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Entries in Michigan (33)

Monday
Mar022015

Michigan DNR Sets Up Online System for Bass Tournaments

Organizers for bass tournaments in Michigan now can use an online system to schedule their events at state-managed access sites and to report catch results.

According to the Department of Natural Resources (DNR), the Michigan Fishing Tournament Information System will help minimize scheduling conflicts, as directors can view dates for other competitions on specific waterbodies.

In addition to alleviating scheduling concerns, this application will make it easier for directors to share catch data with DNR.

“Fisheries Division encourages bass tournament directors to enter their scheduled tournaments into this system as well as voluntarily contribute their tournament catch results to help us manage Michigan’s bass fisheries,” the agency said.

“The scientific value of tournament catch and effort data will be greater if more tournament directors participate in reporting their bass tournament results. This information will be used by state fisheries biologists, in combination with data from other sources, as a basis for informed fisheries management decisions.”

While organizers must set up an account to schedule events, the general public will be free to check tournament calendars at their favorite access sites.

But the public won’t be able to view catch results, nor will organizers be able to view data other than their own.

Tuesday
Feb242015

Mussels Could Be Contributing to Toxic Algae Blooms

Proposed reductions in phosphorous runoff from agricultural lands might not be enough to counter Lake Erie’s increasing susceptibility to toxic algae blooms, according to University of Michigan researchers.

"Our results suggest that current phosphorus loading targets will be insufficient for reducing the intensity of cyanobacteria blooms to desired levels, so long as the lake remains in a heightened state of bloom susceptibility," said lead author Daniel Obenour of the university’s Water Center.

That “heightened state” led to nearly half a million Ohio and Michigan residents being deprived of drinking water for several days in early August because of a cyanobacteria bloom containing the toxin microsystin.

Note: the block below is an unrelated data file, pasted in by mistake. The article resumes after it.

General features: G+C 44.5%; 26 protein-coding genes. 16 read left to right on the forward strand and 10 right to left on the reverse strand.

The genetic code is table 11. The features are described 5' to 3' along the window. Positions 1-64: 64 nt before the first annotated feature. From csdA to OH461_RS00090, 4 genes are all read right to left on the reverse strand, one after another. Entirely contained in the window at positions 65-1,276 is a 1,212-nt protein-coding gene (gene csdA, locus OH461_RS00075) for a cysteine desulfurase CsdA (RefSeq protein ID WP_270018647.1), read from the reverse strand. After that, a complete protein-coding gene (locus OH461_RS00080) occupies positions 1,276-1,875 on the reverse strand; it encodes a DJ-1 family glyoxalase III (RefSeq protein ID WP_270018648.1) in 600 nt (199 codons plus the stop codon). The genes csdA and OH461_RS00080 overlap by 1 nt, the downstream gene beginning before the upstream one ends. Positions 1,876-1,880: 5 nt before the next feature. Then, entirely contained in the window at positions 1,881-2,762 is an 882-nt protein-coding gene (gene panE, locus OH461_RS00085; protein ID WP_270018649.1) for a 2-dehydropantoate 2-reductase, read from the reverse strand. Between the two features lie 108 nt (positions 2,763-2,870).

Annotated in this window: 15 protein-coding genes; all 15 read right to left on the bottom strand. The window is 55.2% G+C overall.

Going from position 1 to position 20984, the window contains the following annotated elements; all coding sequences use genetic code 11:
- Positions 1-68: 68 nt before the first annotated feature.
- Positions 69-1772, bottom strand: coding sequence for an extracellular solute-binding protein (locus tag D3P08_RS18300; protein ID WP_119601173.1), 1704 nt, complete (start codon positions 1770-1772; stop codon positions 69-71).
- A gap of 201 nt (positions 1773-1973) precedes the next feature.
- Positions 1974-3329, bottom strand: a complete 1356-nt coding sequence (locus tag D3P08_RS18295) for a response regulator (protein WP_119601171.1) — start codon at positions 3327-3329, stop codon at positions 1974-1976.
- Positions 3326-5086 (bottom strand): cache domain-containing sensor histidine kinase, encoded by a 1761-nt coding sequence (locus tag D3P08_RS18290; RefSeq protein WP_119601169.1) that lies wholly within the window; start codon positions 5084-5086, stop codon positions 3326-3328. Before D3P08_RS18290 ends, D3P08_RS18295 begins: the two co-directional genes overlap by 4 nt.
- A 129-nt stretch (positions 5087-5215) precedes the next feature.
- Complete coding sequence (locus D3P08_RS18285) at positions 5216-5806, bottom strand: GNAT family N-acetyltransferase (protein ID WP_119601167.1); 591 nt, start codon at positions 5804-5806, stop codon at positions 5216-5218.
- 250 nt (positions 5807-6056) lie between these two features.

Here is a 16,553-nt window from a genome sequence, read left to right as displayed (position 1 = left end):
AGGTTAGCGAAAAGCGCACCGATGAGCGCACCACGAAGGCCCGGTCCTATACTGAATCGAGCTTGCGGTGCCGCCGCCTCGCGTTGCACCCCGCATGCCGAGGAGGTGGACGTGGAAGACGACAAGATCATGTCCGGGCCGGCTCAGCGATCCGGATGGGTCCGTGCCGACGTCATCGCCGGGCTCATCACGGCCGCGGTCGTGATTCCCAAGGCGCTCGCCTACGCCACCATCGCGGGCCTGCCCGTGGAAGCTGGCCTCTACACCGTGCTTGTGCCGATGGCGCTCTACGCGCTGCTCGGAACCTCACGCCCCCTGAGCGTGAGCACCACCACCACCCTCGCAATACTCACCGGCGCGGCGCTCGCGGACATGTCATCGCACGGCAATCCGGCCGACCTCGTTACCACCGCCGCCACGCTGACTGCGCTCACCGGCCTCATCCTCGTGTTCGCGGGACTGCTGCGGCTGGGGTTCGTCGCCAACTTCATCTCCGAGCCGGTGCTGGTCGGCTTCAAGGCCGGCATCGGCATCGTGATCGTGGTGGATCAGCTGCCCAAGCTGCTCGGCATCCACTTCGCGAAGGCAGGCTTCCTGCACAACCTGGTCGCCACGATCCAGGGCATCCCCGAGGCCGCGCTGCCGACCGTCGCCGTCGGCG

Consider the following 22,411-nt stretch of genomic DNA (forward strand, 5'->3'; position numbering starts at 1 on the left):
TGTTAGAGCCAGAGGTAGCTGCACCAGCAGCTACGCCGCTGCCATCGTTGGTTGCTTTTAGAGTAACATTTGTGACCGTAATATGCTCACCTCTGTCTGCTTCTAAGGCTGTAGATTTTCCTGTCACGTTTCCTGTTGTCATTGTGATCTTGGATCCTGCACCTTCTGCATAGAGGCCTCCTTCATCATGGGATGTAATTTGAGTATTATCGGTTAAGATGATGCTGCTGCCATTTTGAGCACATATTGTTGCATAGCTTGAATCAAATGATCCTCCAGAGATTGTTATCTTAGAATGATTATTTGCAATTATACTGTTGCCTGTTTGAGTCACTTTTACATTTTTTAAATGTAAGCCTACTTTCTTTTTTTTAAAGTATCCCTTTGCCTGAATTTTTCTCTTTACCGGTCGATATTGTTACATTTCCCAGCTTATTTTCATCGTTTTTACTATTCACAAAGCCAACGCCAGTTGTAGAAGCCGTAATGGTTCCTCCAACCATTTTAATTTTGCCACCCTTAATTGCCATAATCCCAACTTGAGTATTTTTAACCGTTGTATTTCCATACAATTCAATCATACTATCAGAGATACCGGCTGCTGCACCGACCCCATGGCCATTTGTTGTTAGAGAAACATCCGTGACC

The problem seems to be that the blooms are becoming more sensitive to phosphorus, according to the scientists.

But what has caused this and the corresponding increase in size of cyanobacteria blooms since the mid 1990s? That’s not so easy to explain.

Computer modeling revealed that a special form of phosphorus, DRP (dissolved reactive phosphorus) is more readily absorbed by algae, but it did not explain increased bloom susceptibility. Also, late-summer surface water temperatures did not increase enough to exacerbate the problem.

Exotic quagga and zebra mussels, however, could be a factor. The filter-feeding shellfish gorge on many species of phytoplankton, but avoid those that produce toxins. In other words, the latter now have less competition for nutrients, including phosphorus.

"We tested to see if the increase in the DRP fraction could be the cause, and it did not pass the test. It also does not look like water temperature is driving the increased susceptibility,” said Don Scavia, co-author and aquatic ecologist. “We're thinking it may have been the increase in mussels.

"As long as the lake remains in this heightened state of susceptibility, this problem is likely to persist,” he added. “That means we need to better understand what is driving the increased susceptibility and whether it can be controlled, or if deeper phosphorus reductions are needed.”

Monday
Dec292014

Michigan to Start Online Scheduling for Bass Tournaments

Photo by Ron Kinnunen

Beginning Jan. 1, if you want to schedule a bass tournament at a state-managed access site in Michigan, you can do so online. The Michigan Tournament Fishing Information System web application is intended to reduce scheduling conflicts. But it also could improve management of the state’s bass fisheries if organizers will use it to report catch data.

Here’s more from Michigan DNR:

"This system is designed to help both tournament organizers and recreational anglers and boaters avoid ramp conflicts. In addition, tournament organizers can electronically report their catch data and help Fisheries Division effectively manage our valuable fisheries resources.